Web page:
More importantly, this type of market requires discipline, diligence, and a strict risk averse play book. MarketGauge and our affiliated company Market Gauge Asset Management (MGAM) can help you do that. Here are the most significant ways we can provide some guidance:

  1. Use our investment strategies to follow a disciplined risk approach.
  2. If you are a short-term trader, consider using our proprietary trading tools and techniques to help avoid negative situations and identify and invest in positive ones.
  3. Consider allowing MGAM to manage some or all of your assets. With Dynamic Portfolio Blends that “tune” into your risk and return profile, MGAM offers investment approaches that are matched with your risk tolerance parameters. We also have risk-averse fixed income approaches, and our strategy is currently sitting in cash and has avoided the recent fixed income gyrations.
  4. Please avoid being talked into any investment construct today that does not include a tactical, nimble, and risk-averse strategy. The uncertain markets could get more uncertain quickly.
  5. Reach out to Rob Quinn or myself, and we will point you in the right direction.

Thank you for reading today. Stay calm and safe, and enjoy your weekend. Thank you for being a loyal follower of MarketGauge and our related companies.



  • All 4 key US indices have given up their 50-day and 200-day moving averages and the even more significant 50-week moving averages across the board. IWM has even given up its 200-week moving average already. (-)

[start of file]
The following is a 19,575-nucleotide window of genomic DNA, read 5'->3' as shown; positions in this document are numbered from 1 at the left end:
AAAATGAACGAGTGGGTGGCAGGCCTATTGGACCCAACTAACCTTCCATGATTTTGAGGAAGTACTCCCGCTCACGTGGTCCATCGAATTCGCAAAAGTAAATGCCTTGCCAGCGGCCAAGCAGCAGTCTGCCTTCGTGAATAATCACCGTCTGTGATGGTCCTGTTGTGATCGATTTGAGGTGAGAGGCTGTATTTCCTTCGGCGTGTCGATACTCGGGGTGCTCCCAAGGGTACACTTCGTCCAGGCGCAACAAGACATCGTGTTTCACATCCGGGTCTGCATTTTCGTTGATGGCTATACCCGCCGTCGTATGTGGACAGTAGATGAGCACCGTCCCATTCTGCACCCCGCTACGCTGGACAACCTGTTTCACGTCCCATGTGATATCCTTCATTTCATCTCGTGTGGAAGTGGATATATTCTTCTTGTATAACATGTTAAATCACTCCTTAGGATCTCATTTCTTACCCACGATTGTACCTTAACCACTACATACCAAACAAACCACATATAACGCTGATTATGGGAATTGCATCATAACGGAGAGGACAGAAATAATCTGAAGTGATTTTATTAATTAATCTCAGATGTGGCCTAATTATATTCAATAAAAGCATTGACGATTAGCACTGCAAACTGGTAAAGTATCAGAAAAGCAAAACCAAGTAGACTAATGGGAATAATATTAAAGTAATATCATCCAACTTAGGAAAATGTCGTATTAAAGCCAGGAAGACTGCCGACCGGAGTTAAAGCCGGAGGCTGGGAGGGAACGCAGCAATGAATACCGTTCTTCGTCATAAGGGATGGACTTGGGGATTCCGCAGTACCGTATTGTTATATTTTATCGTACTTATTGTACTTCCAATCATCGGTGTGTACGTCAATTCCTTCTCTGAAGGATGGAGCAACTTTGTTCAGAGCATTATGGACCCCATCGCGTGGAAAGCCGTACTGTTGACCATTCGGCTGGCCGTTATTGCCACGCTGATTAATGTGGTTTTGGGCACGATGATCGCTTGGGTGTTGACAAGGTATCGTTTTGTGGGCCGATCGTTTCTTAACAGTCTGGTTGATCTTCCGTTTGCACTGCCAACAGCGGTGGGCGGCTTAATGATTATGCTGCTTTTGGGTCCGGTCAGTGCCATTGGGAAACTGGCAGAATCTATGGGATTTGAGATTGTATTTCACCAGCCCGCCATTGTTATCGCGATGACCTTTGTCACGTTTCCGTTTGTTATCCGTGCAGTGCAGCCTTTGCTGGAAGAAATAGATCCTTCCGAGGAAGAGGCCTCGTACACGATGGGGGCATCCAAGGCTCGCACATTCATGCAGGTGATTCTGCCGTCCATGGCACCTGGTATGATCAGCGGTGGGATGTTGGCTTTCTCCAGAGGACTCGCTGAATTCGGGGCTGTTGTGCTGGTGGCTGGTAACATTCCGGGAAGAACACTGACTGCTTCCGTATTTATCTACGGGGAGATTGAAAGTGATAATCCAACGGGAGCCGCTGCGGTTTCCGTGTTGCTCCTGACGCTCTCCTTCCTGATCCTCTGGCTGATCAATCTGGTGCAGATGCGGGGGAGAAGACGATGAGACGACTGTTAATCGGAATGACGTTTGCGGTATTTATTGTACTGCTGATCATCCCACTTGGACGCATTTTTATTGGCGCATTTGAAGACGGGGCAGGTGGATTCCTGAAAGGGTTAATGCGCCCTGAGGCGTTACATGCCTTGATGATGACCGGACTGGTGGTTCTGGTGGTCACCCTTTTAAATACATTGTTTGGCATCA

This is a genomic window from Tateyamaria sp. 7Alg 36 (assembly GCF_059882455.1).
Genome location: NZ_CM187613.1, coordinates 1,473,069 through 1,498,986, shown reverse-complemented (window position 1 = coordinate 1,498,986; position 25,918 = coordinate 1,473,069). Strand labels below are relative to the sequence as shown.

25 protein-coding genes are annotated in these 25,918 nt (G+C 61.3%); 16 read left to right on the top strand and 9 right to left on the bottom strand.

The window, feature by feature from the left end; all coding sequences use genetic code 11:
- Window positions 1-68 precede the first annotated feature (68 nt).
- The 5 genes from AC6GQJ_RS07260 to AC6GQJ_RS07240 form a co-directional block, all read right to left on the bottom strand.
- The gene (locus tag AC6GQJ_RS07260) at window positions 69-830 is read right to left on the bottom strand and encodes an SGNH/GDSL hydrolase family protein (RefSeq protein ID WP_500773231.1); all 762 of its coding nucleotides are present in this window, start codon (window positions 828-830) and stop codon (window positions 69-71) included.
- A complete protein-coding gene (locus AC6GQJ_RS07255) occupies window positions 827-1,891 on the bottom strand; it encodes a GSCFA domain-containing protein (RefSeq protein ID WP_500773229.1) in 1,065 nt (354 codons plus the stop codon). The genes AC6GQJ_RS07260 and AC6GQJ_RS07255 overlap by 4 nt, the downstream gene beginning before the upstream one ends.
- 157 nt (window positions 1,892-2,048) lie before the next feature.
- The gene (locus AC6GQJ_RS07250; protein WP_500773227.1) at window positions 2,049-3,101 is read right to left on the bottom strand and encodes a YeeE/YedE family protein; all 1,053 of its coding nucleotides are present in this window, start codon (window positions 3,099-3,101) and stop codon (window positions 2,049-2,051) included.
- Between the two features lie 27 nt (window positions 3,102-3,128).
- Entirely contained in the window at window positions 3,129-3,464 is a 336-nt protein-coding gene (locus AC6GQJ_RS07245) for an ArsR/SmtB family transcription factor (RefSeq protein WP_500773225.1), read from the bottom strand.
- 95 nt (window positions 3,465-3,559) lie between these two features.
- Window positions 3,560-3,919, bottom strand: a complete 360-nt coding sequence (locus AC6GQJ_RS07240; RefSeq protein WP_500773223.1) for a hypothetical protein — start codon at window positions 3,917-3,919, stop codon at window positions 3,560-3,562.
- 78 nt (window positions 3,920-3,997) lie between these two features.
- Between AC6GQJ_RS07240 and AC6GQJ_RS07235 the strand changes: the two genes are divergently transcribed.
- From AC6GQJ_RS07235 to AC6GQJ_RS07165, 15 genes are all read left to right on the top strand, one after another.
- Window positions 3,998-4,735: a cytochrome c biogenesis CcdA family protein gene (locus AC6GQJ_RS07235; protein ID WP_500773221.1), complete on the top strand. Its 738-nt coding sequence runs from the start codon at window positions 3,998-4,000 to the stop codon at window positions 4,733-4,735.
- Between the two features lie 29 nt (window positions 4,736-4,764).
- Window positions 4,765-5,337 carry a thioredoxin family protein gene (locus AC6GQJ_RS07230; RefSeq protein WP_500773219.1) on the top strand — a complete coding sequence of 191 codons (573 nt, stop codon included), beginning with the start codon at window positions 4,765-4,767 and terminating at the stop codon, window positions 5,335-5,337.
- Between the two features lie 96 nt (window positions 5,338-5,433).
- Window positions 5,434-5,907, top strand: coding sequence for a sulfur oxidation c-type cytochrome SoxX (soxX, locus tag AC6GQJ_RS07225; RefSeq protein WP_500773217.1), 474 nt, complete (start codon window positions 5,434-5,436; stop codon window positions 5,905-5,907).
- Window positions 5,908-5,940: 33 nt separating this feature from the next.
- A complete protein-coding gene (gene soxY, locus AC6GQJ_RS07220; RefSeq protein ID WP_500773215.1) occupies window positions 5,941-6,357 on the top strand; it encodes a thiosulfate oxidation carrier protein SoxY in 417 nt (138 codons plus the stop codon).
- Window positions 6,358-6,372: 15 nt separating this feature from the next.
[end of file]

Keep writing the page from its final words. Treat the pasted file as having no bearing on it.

• Year-to-Date, the Dow Jones is down 3.5% while IWM was down over 8% this week alone, nasty indications for the market. (-)
  • Volume Patterns have collapsed across the major indices, with far more distribution days than accumulation days over the past 2 weeks. All 4 major indices end the week with a distribution day on Friday. (-)
  • The selloff this week occurred across every sector, but the least impacted sectors were Consumer Staples (XLP) and Utilities (XLU) which tells us that we are clearly back in a Risk-Off environment. (-)
  • Energy got hit across the board including Clean Energy (PBW), Oil Services (OIH), and Natural Gas (UNG) all down 10% or more on the week, a clear recessionary indication. (-).
  • The steep selloff to end the week absolutely floored market internals for both the S&P500 as well as the Nasdaq Composite, however, the McClellan Oscillator has reached oversold levels already for both indices. Unfortunately, this isn’t to say that things still couldn’t get worse. (-)